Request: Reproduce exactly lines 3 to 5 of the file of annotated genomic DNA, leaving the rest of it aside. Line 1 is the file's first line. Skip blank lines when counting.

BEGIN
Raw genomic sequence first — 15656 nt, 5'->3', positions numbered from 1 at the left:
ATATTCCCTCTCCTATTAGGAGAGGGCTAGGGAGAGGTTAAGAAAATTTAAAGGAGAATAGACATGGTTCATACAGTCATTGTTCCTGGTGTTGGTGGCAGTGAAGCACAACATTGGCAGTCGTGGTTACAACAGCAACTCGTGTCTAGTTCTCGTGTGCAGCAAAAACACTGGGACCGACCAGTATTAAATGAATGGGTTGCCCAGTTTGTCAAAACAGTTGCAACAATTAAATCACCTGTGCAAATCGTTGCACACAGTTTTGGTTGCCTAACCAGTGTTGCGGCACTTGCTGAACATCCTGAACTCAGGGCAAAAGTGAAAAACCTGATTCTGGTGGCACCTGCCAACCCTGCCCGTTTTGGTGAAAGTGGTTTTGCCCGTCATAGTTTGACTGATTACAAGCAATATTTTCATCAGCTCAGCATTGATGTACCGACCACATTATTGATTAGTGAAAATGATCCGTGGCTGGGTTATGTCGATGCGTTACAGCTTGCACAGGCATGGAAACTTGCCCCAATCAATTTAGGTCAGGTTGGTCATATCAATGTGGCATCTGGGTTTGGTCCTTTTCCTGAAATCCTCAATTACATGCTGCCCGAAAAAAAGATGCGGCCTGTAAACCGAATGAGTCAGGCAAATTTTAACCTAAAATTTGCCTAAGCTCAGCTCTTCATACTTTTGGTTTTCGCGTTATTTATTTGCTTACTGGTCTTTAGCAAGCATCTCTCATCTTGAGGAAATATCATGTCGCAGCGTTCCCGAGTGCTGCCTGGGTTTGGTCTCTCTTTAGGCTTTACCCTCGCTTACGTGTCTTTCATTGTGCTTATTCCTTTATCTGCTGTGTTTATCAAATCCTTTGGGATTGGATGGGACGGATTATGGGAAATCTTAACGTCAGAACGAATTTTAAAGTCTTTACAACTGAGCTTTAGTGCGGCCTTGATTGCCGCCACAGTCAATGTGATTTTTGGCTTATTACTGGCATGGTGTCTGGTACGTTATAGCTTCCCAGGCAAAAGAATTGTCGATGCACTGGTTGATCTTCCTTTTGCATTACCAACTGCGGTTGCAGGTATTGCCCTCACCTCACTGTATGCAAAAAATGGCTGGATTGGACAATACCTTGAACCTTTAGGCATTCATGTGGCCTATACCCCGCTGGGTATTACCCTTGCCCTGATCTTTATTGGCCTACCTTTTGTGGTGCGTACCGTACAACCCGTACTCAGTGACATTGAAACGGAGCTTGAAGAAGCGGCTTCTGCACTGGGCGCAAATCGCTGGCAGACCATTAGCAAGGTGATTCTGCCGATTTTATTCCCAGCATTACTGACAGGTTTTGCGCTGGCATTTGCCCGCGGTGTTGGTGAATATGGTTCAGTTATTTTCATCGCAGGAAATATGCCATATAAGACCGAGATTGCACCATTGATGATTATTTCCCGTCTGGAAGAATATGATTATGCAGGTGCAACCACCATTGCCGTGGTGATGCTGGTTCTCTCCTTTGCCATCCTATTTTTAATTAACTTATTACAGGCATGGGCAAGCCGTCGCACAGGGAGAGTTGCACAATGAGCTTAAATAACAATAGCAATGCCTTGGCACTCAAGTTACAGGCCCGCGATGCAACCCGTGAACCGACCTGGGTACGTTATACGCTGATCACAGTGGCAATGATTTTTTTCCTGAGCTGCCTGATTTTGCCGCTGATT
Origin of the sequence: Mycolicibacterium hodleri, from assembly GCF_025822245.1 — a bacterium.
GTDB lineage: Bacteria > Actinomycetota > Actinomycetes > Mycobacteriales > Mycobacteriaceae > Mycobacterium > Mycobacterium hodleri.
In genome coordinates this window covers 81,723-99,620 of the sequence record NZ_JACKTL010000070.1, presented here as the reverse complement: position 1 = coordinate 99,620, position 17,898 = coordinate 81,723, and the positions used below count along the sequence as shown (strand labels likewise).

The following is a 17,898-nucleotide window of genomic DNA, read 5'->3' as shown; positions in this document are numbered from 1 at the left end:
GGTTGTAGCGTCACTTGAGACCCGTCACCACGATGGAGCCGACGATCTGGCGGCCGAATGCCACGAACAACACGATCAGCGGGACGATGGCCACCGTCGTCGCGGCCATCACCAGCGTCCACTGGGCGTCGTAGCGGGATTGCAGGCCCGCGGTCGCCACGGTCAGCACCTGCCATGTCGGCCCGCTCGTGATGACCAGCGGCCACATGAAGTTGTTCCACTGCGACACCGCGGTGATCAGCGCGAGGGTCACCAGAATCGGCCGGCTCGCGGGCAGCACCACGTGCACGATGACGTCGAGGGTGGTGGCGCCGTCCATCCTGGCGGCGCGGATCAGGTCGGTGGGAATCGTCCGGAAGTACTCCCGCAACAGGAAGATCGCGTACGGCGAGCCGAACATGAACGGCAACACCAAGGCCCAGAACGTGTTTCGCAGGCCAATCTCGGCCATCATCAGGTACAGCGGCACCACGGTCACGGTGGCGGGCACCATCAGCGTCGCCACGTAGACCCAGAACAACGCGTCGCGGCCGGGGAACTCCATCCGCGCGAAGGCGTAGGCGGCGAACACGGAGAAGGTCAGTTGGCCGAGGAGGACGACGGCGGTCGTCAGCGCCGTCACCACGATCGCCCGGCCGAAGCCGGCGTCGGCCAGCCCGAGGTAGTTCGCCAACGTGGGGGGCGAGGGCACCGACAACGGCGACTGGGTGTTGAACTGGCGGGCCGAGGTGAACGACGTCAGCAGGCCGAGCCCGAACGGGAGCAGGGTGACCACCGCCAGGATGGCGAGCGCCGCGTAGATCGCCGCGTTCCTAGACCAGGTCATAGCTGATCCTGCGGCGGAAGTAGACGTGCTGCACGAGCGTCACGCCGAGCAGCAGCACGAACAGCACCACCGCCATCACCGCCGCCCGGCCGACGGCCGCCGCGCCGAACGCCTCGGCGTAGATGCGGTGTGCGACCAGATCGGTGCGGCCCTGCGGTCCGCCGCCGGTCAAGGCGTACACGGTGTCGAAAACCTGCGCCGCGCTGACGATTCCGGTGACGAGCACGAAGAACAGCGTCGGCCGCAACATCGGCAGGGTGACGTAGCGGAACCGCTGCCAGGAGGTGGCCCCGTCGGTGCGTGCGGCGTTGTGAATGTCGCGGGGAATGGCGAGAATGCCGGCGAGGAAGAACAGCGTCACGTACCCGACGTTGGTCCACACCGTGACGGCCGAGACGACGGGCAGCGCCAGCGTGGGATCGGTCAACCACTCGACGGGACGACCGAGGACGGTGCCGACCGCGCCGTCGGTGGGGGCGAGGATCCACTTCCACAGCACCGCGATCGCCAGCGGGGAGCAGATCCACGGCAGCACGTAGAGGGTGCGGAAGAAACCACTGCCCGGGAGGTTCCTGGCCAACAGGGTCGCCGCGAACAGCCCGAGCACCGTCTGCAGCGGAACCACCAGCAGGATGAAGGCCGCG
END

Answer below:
Origin of the sequence: Mycolicibacterium hodleri, from assembly GCF_025822245.1 — a bacterium.
GTDB lineage: Bacteria > Actinomycetota > Actinomycetes > Mycobacteriales > Mycobacteriaceae > Mycobacterium > Mycobacterium hodleri.
In genome coordinates this window covers 81,723-99,620 of the sequence record NZ_JACKTL010000070.1, presented here as the reverse complement: position 1 = coordinate 99,620, position 17,898 = coordinate 81,723, and the positions used below count along the sequence as shown (strand labels likewise).